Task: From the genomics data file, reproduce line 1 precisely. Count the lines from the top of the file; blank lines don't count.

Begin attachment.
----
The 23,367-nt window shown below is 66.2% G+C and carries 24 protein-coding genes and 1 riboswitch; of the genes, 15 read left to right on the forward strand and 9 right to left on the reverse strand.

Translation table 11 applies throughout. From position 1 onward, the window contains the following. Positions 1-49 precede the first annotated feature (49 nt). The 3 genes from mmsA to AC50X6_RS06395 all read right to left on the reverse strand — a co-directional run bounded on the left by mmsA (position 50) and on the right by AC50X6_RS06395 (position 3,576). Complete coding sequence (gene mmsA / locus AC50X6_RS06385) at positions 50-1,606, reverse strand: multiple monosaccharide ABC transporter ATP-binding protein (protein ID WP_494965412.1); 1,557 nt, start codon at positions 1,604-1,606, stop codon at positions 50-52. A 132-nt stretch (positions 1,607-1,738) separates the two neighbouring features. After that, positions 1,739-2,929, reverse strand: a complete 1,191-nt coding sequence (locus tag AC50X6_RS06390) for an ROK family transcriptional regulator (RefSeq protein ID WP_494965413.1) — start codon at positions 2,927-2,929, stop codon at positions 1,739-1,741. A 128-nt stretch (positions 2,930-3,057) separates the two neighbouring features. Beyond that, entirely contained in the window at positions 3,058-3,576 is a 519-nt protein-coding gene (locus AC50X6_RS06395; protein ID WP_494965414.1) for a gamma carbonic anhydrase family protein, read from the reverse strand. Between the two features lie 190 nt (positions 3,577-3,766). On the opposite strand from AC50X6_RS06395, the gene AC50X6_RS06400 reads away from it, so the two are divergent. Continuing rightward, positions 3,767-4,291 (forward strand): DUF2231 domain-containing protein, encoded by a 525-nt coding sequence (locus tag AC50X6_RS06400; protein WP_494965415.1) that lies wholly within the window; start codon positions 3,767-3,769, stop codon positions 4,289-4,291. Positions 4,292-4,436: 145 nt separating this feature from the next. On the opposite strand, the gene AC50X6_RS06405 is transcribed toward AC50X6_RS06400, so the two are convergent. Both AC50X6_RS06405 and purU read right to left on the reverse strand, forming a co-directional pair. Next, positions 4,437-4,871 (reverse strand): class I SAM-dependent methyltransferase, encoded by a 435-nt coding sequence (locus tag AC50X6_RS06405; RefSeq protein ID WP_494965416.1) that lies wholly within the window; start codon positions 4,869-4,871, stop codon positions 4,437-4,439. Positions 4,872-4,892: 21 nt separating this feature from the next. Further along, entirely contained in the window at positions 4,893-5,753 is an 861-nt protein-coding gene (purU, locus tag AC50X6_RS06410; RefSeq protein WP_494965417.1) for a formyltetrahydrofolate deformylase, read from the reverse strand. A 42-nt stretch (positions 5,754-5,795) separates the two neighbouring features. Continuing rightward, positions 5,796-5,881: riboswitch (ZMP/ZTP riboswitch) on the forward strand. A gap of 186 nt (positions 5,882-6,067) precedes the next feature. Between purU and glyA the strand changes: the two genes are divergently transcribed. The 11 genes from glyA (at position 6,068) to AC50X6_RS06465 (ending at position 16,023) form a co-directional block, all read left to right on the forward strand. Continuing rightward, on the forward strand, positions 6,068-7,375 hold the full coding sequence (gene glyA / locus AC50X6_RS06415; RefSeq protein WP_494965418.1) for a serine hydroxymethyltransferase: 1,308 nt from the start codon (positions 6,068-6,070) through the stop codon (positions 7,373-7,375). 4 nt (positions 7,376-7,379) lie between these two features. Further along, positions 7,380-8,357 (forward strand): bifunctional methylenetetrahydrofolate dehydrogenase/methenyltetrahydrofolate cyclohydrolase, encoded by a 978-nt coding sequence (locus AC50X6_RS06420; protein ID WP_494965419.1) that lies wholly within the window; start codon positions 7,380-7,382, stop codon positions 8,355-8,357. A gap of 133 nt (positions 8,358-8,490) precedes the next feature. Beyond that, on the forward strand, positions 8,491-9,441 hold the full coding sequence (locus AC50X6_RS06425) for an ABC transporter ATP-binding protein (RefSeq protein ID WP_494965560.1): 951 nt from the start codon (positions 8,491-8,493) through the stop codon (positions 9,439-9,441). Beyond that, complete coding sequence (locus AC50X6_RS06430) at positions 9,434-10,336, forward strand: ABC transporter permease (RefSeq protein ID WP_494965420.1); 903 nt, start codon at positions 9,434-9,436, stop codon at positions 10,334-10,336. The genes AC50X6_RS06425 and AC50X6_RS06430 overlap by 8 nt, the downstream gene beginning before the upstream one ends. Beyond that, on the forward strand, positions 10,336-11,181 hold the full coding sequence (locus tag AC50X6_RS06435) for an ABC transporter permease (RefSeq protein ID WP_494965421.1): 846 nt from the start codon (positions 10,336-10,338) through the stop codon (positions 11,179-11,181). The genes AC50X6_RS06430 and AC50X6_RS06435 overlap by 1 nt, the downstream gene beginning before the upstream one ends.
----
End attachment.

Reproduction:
The 23,367-nt window shown below is 66.2% G+C and carries 24 protein-coding genes and 1 riboswitch; of the genes, 15 read left to right on the forward strand and 9 right to left on the reverse strand.